Bootstrap Example


The lines being so often blurred in common speech, I use the term Big Band / Jive / Swing to catch all instances where the accent is on the ability to dance in a lively, rhythmic fashion to music played by large ensembles typically containing an array of brass, horn, bass and drum players. Sometimes, pieces played with blues and jazz feeling can be included in this genre tag, although many “Big Band” pieces are very often trumped by the Blues / Rhythm n Blues or Jazz genre tags.

The Jukebox Pick (of 441):

 Cow-Cow Boogie

 (Benny Carter, Gene DePaul, Don Raye)

 Freddie Slack and his Orchestra featuring Ella Mae Morse

 10 out of 10 “Utterly perfect” Big Band / Jive / Swing

 For all of her teenage years Ella Mae Morse had been auditioning for radio stations and bandleaders, determined to make the big-time with her singing talents, but it wasn't until she was the grand old age of 17(!) that she got her first big breakthrough. Freddie Slack, formerly pianist with Jimmy Dorsey, had struck out on his own, landing a deal with a brand new label, Capitol Records, co-founded by Johnny Mercer. He remembered Ella from his time with Dorsey, and sought her out as his lead singer of choice. Their very first session was recorded on 21st May 1942 at Hollywood's McGregor Studio, and they were lucky enough to have access to “Cow-Cow Boogie”, written by Jazz arranger Benny Carter with Gene DePaul and Don Raye, both of whom were writing together for Universal Studios. They had written the song for Ella Fitzgerald to sing in the movie comedy “Ride 'Em Cowboy”, but it did not make the director's cut. Morse, however, had learned the song from hearing Fitzgerald on a soundtrack she had acquired. The song was a tribute to the black movie star, Herb Jeffries, whose movies had been reversing the white cowboy stereotype since 1937. Ella Mae sings of Herb's mixed race background: “He's just too much, He's got a knocked out western accent with a Harlem touch, He was raised on local weed, He's what you call a swing half breed”. Freddie Slack's lazy Swing tempo was the perfect canvas for Ella Mae to lay down her bluesy, soulful delivery. “It was a walk in the park, because I had been doing it a couple of months with the band,” she'd later tell biographer Kevin Coffey. “Johnny Mercer (said) 'okay, let's run it through once,' and that's what we thought we were doing. And when we got through with it, he said, 'Wrap it up! That's it, that's a take!' And I burst into tears!” She felt that she could produce a better take, but was over-ruled by Mercer. With Ella Mae's vocals, Freddie's piano and the fine trombone and trumpet solos, he was convinced he had a major hit on his hands, excitedly rush-releasing the single just weeks later. And he was right - it went Top 10 in the Pop Charts, becoming the first one million seller for Capitol Records.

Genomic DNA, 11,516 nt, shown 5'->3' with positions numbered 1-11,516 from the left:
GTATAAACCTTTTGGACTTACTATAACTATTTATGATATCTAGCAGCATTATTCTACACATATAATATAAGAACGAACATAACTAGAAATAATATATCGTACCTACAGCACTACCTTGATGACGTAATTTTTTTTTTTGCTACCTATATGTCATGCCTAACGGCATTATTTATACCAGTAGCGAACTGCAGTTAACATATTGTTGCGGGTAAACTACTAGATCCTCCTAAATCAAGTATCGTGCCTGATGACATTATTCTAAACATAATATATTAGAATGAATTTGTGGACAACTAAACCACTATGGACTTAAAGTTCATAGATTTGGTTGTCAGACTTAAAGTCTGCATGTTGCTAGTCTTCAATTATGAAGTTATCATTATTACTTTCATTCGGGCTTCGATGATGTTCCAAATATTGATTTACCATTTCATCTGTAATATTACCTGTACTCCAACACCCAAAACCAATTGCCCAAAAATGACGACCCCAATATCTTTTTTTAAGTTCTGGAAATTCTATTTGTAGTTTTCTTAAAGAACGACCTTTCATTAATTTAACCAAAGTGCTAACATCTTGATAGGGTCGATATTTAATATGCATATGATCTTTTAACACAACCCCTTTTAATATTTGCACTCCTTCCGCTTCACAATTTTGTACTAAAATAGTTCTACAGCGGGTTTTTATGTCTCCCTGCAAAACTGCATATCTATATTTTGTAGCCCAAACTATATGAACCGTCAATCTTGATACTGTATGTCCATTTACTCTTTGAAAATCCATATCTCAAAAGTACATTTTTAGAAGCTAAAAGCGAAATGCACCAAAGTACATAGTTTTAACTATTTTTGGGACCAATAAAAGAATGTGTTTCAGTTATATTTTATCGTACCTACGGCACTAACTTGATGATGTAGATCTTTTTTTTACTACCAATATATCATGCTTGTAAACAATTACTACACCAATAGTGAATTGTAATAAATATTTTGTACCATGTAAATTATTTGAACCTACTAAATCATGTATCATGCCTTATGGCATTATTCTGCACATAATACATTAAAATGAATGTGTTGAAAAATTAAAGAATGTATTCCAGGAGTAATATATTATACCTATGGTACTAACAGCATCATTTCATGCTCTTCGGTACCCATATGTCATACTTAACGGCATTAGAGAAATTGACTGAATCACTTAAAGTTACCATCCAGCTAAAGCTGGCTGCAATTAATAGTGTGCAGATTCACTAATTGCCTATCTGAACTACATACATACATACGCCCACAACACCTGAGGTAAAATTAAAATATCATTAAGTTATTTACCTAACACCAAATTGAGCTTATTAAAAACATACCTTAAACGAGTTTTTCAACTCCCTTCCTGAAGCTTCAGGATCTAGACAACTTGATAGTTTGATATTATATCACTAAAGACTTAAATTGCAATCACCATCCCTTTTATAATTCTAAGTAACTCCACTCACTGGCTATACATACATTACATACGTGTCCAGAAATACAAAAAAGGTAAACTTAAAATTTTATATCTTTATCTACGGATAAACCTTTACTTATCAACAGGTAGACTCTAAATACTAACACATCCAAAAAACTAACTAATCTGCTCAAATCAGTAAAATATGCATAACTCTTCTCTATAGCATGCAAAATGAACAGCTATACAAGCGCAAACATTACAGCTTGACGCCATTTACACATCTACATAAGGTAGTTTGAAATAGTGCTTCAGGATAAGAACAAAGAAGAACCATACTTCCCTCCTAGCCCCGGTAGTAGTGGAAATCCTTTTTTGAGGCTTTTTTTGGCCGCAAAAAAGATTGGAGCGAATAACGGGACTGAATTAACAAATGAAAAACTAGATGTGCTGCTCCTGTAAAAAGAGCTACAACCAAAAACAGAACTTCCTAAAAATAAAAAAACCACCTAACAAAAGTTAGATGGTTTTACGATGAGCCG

Some favourite artists:

Louis Prima, The Cats and The Fiddle, Ella Mae Morse, Cab Calloway

The Jukebox pick:


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